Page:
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The National Art League is a non-profit organization of professional artists, serious students and those interested in participating in and supporting the advancement of the creative arts of drawing, painting and sculpture.  

Click here for a short video on the History of the National Art League


Foundation and Future

     In the spring of 1930, Alice Chase Sullivan, daughter of William Merritt Chase and a painter in her own right, was chatting busily with her hairdresser when the topic turned to art. The hairdresser, it turned out, was an art enthusiast, and by the time Mrs. Chase Sullivan left his shop that day, he had offered to use his back room as a meeting place and a studio for local artists.  Before long about fifteen friends – some painters, some commercial artists – were meeting weekly in “the studio”.  They’d set up a study, paint for a few hours then critique each other’s work.  Thus was born the Douglaston Art League.

     Its first president was the sculptor, Trygve Hammer.  In time, the Douglaston Art League would become the Art League of Long Island (see image on right), and then the National Art League. In the beginning, the group of artists would occasionally gather in someone’s home where they might have discussed art, heard poetry readings, or viewed a fashion show or an art demonstration. As the group attracted more and more members, larger spaces were needed for exhibitions.  In 1935 the Douglaston Zion Church Parish Hall was used to present a memorial show for William Merritt Chase: nearly 50 of his paintings were displayed.  By the mid-40s the membership had increased to over 100 and annual exhibitions were being held in Flushing.

     As membership grew in the early 1930’s the dream of a permanent home for the League was born.  In 1934, sufficient interest materialized and a building fund was established.  But it wasn’t until 1955, when, led by a dynamic president, Louise Gibala, that the League acquired its current facility for the sum of $15,000. (See photo bottom right)

     The new building allowed for the expansion of the League’s instructional program and, with its own exhibition space, for more shows.  More shows allowed for more exhibiters and the League reached out to and attracted artists from around the nation.  And so, in 1968, then League President, award-winning illustrator, Norman Nodel and the Board decided that the Art League of Long Island should be renamed.  Since artists who lived neither on Long Island, nor on the East Coast, were now joining the League a more inclusive name was deemed appropriate: hence the National Art League.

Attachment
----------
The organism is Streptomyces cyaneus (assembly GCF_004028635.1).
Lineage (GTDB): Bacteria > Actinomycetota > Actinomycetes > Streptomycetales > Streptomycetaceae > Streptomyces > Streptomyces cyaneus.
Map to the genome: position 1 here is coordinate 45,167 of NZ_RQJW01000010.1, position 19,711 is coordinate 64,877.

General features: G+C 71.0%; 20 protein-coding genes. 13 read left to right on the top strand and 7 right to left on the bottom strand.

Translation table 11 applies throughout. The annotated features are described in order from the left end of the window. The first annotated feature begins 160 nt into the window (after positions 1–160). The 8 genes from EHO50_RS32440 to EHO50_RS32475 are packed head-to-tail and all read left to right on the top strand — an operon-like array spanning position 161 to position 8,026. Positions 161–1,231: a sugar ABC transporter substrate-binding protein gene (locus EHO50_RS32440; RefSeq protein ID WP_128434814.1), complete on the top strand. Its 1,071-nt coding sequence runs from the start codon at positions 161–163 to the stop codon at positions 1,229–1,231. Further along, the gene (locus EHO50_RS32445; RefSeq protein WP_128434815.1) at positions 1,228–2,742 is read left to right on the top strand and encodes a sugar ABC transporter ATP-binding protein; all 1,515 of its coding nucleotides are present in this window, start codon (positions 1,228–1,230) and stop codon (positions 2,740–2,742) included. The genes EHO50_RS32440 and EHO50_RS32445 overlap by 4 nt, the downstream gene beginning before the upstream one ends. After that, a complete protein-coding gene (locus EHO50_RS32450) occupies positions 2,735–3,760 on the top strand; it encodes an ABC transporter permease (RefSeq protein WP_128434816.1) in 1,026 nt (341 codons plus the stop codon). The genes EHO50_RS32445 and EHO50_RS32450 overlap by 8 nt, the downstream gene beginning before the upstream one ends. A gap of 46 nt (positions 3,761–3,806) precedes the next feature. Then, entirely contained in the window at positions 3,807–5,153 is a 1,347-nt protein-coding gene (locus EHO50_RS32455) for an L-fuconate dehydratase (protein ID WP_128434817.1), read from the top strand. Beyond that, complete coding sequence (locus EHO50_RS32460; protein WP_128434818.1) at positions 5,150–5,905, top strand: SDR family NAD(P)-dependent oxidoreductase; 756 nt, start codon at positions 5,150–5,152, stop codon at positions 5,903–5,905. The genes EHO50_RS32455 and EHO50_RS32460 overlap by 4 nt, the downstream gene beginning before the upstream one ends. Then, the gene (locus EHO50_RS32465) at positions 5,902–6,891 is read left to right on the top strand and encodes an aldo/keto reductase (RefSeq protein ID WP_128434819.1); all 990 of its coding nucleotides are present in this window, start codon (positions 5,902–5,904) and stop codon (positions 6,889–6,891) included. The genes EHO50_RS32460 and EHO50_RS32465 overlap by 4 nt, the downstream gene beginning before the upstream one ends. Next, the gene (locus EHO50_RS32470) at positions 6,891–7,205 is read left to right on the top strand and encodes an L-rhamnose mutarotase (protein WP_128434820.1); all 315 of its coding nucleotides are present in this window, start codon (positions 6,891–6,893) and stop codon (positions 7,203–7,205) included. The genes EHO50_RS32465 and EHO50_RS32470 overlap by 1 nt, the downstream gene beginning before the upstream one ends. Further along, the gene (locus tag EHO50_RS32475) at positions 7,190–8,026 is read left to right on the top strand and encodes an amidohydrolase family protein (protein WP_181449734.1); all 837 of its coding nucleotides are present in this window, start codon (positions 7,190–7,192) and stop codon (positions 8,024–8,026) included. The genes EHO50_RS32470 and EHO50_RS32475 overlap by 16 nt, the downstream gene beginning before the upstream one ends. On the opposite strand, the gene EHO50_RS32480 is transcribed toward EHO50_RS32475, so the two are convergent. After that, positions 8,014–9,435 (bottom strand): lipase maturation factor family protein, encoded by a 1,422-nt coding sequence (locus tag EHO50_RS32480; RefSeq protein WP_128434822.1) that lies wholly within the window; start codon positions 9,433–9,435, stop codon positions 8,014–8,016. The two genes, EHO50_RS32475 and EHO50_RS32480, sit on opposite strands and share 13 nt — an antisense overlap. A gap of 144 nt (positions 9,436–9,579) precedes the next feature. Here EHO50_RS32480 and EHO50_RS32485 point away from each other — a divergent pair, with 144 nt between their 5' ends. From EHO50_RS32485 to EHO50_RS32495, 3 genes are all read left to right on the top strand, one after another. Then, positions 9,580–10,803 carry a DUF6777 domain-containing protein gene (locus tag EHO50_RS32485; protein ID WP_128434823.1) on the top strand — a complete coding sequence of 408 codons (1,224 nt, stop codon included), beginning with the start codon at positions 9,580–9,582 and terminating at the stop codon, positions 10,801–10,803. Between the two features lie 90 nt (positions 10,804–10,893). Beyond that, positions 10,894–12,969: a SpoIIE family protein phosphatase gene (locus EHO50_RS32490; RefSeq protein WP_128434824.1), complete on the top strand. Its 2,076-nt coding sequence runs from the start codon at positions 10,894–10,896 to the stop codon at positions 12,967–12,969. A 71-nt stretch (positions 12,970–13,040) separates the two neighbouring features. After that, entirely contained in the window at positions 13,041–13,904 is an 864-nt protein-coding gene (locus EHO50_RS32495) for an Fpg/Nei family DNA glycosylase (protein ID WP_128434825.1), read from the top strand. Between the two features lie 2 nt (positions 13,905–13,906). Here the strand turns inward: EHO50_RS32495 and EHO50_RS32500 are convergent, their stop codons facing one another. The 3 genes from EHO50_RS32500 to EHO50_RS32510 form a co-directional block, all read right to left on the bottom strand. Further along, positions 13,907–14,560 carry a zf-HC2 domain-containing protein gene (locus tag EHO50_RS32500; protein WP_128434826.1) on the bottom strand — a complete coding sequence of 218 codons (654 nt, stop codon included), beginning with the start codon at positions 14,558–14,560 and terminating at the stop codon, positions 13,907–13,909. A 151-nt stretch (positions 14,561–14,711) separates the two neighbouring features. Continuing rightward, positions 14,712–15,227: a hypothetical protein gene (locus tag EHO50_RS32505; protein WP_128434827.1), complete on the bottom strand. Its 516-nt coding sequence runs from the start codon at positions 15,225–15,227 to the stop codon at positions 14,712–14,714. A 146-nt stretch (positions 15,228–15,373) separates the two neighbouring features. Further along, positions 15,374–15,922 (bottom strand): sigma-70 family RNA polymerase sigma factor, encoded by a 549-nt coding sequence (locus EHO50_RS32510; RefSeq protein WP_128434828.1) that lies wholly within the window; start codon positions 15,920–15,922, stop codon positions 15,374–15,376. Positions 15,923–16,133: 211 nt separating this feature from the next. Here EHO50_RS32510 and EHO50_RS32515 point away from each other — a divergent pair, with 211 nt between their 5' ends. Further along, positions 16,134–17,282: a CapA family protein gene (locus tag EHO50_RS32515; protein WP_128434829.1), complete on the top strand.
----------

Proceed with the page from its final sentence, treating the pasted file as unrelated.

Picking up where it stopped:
The 13 Original Founders of the National Art League

Alice Chase: Daughter of American Artist, William Merritt Chase

Helen Chase: Daughter of American Artist, William Merritt Chase

Charlotte Blass

Alma Ward Bristol

Lafayette Bersonnet: Architect

James Boudreau: Head of Pratt Institute

Lucille Boudreau

Aubrey G. Grantham: Architect, designed Zion Episcopal Church                                           after fire of 1925

Trygve Hammer: International Sculptor

Earl Oliver Hurst: Illustrator, Cartoonist

Ralph McLemore

Robert Robinson: Illustrator for Saturday Evening Post

Dean Wolcott 



First President: Trygve Hammer

The first President of the League was a Norwegian born and a trained sculptor. One of Mr. Hammer's sculptures in a Tenafly, NJ town Park has large bears to climb and has long been a focus for children. The monument has been dedicated to President Theodore Roosevelt's memory and his love for the outdoors.

For additional information: Douglaston and Little Neck Historical Society


Image of building facade when the League was known as the Art League of Long Island

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